UNH authorized to conduct Shaker 'culture' study

BELMONT — The Shaker Regional School Board voted unanimously Tuesday night to have the University of New Hampshire administer two of the three culture surveys it plans on having within the month.

Chair Sean Embree said the university will host an online culture survey for students and staff for a cost not to exceed $4,000 for both.

The idea of a culture survey was being discussed among members of the staff and the board before some of the people who were at the annual district meeting in March passed a non-binding resolution demanding one.

The board met with an independent company from Boston in April and May and learned the price for them to develop a specific survey for the district would be just over $20,000 and that it couldn't be done before the end of the school year.

Minutes of School Board meetings indicate members formed a subcommittee in July consisting of Patty Brace, Gretta Wilder-Olsen and Bob Reed to develop questions that should be asked. The subcommittee also determined there will be three surveys – one for the staff, one for the students and one for the parents and community.

The subcommittee has submitted sample surveys to the full board for its consideration and said each block of questions will provide a comment section.

At Tuesday's meeting, the board agreed the most efficient way to survey the staff and students would be through email. The survey is anonymous.

There was discussion Tuesday about whether or not staff and students should identify the buildings they are in. Member Heidi Chaney said she want as much anonymity as possible and also wanted the creators of the survey questions to know that this wasn't going to be a "witch hunt."

"We're looking for general feedback," she said.

Chaney and Reed said they want all of the surveys to go out at the same time but wondered how to distribute the community and parent survey because not all of them have access to computers.

In the past, board members said that sending post cards and press releases about the survey may work for those without a computer as they can go to the library or somewhere where there is computer access. Board members estimated about 10,000 people live in Belmont and Canterbury.

The board will continue its discussions about the culture study in their September 22 meeting.

  • Category: Local News
  • Hits: 478

Gilmanton adopts 2015 spending freeze

GILMANTON — At the recommendation of Town Administrator Paul Branscombe the Board of Selectmen this week unanimously agreed to impose what Branscombe called a "spending freeze" until the end of this year.

Branscombe explained that he will expect all department heads to consult with either the Finance Director or himself before authorizing any expenditures. "We'll be distinguishing between wants and wishes," he remarked.

Branscombe, echoed by Finance Director Marie Mora, assured the selectmen that the town is in sound fiscal condition, owning in part to the board's decision to authorize the transfer of funds between different departments and lines within the budget. "That is very helpful," he said.

As of September 1, 61.2 percent of the funds appropriated had been expended with four months remaining in the fiscal year.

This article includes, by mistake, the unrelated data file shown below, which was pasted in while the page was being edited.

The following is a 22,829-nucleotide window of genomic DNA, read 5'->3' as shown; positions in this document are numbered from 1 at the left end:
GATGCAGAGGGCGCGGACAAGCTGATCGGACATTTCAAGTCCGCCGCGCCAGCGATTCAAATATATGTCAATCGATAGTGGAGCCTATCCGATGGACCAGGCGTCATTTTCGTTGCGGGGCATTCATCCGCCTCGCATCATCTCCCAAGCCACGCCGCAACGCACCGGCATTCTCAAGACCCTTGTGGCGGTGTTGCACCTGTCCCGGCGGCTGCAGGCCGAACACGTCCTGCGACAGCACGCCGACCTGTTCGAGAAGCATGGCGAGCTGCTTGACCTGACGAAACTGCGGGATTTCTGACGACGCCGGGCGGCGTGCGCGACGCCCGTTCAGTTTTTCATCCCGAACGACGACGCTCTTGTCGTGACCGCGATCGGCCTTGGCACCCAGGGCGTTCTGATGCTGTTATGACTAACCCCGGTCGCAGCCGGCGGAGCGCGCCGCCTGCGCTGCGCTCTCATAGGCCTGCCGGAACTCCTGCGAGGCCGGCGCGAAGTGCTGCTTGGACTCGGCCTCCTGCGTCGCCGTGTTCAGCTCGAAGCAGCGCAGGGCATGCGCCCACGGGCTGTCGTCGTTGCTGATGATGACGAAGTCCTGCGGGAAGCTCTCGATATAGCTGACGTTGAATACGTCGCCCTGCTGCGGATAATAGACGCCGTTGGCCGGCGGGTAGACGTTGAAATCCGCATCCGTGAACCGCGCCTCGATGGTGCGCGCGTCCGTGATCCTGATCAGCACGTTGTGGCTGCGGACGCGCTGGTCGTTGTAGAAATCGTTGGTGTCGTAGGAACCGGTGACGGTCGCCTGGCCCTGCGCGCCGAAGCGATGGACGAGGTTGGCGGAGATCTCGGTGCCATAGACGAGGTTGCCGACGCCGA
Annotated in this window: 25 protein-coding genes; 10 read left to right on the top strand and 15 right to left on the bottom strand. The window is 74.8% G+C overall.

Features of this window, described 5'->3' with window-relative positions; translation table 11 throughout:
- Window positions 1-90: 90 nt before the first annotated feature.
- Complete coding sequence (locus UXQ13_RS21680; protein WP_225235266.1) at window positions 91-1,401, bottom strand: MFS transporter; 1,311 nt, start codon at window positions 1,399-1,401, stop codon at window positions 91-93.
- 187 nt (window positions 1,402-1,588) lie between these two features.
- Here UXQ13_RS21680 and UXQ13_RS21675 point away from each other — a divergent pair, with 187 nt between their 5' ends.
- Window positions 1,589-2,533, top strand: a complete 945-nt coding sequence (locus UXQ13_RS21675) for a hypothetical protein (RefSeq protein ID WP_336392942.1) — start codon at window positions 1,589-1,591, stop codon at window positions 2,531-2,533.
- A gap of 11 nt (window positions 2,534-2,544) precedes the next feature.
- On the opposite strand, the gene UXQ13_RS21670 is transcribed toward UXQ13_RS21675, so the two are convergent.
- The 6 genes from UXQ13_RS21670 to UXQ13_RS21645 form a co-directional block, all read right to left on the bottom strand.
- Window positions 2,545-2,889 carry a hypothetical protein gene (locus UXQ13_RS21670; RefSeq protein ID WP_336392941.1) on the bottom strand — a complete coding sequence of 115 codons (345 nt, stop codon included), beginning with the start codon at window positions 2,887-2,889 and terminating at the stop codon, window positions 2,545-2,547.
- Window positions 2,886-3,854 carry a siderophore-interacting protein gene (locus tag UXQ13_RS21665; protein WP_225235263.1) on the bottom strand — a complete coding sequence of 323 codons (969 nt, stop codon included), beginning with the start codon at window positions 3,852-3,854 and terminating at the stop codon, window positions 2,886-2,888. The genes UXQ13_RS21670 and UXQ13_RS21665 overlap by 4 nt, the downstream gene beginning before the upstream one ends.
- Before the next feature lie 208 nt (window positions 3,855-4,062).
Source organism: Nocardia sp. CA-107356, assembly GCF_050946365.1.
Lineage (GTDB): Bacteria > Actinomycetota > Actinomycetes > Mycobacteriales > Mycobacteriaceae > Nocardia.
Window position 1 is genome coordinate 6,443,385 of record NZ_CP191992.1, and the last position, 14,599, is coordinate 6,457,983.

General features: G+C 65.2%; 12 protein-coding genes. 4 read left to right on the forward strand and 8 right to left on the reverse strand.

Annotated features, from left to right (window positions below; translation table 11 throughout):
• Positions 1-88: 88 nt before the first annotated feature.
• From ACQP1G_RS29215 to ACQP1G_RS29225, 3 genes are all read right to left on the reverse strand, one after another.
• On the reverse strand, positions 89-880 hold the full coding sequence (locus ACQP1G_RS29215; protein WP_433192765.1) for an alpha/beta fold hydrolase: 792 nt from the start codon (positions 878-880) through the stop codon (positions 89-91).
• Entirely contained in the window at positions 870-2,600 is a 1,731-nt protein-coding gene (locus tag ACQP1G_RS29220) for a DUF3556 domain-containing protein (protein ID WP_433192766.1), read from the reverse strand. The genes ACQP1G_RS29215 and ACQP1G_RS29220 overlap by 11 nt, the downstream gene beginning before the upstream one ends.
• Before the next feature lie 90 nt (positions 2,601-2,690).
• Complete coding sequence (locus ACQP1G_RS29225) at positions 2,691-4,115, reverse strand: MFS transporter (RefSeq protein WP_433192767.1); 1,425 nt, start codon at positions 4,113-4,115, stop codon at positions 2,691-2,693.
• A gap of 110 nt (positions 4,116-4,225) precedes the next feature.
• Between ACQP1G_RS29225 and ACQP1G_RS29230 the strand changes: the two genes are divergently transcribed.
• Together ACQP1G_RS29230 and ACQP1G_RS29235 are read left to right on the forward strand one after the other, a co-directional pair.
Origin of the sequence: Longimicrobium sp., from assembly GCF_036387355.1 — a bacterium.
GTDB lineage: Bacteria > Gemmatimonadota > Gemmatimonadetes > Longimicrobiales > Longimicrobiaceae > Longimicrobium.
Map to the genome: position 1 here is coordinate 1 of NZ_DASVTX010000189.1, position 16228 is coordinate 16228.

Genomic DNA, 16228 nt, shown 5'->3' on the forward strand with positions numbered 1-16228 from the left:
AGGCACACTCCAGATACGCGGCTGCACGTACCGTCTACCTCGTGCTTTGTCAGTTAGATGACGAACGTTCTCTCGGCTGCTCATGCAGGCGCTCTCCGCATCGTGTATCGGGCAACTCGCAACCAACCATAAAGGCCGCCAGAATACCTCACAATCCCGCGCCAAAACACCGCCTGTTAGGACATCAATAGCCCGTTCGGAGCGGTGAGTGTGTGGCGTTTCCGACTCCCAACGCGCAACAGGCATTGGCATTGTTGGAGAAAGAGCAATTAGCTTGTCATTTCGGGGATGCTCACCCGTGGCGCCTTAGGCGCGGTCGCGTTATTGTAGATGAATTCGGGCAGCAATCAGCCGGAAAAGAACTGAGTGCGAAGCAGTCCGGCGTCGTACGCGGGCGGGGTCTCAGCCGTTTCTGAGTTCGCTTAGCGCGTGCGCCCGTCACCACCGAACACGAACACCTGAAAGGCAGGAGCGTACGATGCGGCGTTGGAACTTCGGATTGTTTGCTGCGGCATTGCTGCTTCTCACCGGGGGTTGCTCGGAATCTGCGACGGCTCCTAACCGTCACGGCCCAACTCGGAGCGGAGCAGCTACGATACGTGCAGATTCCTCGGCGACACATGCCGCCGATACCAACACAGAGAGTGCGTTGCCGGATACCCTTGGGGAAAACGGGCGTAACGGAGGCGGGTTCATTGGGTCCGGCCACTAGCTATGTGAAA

• Category: Local News
  • Hits: 490

Gilmanton's share of bridge replacements will be $465k

GILMANTON — Matt Lowell, an engineer with Hoyle Tanner & Associates, Inc. this week briefed the Board of Selectmen on the schedule for replacing three bridges — one on Crystal Lake Road and two on Stage Road.

All three bridges are owned by the town, but were enrolled in the state bridge program, which will fund 80 percent of the cost of replacing them, some years ago. Lowell said that while all three bridges are nearing the end of projected life span, none qualify for the so-called "red list" of bridges whose condition is sufficiently poor as to require annual rather than biennial inspections.

The bridge on Crystal Lake Road at Nelson Brook, a 12-foot span built in 1929, is rated at 50.6 out of 100. A 13-foot span on Stage Road built in 1930 is rated at 40 and the 28-foot bridge at Nighthawk Hollow Brook on Stage Road, also built in 1930 but rehabilitated in 1960, is rated at 48.5.

The state bridge program, administered by the New Hampshire Department of Transportation (DOT), invests $28-million in bridge repair and replacement. Bridges are placed on the list and projects are undertaken as funds become available. The bridge at Crystal Lake Road is scheduled to be replaced in 2018 and both bridges on Stage in 2019.

The initial estimated costs of the projects are $750,000 for the bridge at Crystal Lake Road, $650,000 for the shorter bridge on Stage Road and $925,000 for the longer span on Stage Road or $2,325,000 altogether, of which which the town would contribute approximately $465,000. However, Lowell cautioned that design and engineering work would be required to reach firm and timely cost estimates.

Lowell stressed the importance of beginning to plan for the work by considering routes for school buses and detoured traffic while construction is underway, anticipating that each project could take five or six months. He also told the Selectboard that it is more expensive to keep one lane of a bridge open during construction than to close the bridge altogether.

Lowell also suggested that town officials begin to consider how and when to raise the municipal share of funding for the projects.

  • Category: Local News
  • Hits: 576